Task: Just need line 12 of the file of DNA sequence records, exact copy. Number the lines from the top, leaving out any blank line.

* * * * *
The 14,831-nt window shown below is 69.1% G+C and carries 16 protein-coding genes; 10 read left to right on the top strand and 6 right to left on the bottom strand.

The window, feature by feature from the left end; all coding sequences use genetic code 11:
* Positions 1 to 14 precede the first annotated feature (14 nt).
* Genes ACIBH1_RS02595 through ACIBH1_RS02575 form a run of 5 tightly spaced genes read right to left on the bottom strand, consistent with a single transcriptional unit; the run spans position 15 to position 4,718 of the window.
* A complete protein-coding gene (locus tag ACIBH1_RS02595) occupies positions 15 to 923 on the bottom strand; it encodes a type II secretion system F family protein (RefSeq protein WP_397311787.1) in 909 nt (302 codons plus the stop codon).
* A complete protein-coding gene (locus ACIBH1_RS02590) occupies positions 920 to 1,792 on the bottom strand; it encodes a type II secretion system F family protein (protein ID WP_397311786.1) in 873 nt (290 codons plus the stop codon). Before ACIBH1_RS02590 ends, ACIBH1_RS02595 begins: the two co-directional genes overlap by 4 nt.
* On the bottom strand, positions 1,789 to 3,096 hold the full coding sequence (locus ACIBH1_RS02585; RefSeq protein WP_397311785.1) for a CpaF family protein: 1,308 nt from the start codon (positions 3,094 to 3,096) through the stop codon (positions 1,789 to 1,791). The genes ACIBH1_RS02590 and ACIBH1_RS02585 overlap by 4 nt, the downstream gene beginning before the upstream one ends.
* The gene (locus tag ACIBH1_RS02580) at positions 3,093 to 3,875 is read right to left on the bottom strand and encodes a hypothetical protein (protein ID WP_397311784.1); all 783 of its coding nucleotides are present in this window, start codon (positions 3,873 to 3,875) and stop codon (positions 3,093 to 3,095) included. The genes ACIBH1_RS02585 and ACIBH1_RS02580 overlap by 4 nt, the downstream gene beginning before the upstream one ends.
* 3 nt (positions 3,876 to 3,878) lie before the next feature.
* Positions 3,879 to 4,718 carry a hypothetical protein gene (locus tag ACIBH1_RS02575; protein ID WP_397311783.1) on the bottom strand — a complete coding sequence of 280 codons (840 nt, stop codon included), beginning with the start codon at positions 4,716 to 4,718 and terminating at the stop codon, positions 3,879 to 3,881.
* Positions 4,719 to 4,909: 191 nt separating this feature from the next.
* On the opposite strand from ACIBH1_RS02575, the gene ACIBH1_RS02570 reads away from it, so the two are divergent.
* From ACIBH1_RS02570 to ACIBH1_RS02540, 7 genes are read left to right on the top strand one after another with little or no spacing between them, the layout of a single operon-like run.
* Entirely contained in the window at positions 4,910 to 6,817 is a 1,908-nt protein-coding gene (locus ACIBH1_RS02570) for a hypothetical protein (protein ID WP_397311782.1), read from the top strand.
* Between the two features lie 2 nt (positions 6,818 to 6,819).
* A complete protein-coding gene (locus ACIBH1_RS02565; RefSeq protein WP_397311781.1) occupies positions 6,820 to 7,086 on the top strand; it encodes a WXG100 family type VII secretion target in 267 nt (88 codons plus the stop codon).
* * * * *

* On the opposite strand from ACIBH1_RS02575, the gene ACIBH1_RS02570 reads away from it, so the two are divergent.